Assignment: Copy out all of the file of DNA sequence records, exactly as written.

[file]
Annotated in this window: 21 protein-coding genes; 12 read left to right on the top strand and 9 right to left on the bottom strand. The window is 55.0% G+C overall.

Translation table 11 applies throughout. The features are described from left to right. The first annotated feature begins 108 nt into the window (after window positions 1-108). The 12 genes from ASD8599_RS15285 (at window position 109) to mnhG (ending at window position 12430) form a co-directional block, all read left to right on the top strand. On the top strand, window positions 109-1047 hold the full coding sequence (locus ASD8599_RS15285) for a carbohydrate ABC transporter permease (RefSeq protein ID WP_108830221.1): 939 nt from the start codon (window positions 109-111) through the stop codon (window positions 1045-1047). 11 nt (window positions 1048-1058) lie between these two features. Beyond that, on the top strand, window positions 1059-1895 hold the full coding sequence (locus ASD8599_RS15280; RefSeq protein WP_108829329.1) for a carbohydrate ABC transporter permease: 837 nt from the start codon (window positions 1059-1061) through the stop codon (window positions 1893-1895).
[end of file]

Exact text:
Annotated in this window: 21 protein-coding genes; 12 read left to right on the top strand and 9 right to left on the bottom strand. The window is 55.0% G+C overall.

Translation table 11 applies throughout. The features are described from left to right. The first annotated feature begins 108 nt into the window (after window positions 1-108). The 12 genes from ASD8599_RS15285 (at window position 109) to mnhG (ending at window position 12430) form a co-directional block, all read left to right on the top strand. On the top strand, window positions 109-1047 hold the full coding sequence (locus ASD8599_RS15285) for a carbohydrate ABC transporter permease (RefSeq protein ID WP_108830221.1): 939 nt from the start codon (window positions 109-111) through the stop codon (window positions 1045-1047). 11 nt (window positions 1048-1058) lie between these two features. Beyond that, on the top strand, window positions 1059-1895 hold the full coding sequence (locus ASD8599_RS15280; RefSeq protein WP_108829329.1) for a carbohydrate ABC transporter permease: 837 nt from the start codon (window positions 1059-1061) through the stop codon (window positions 1893-1895).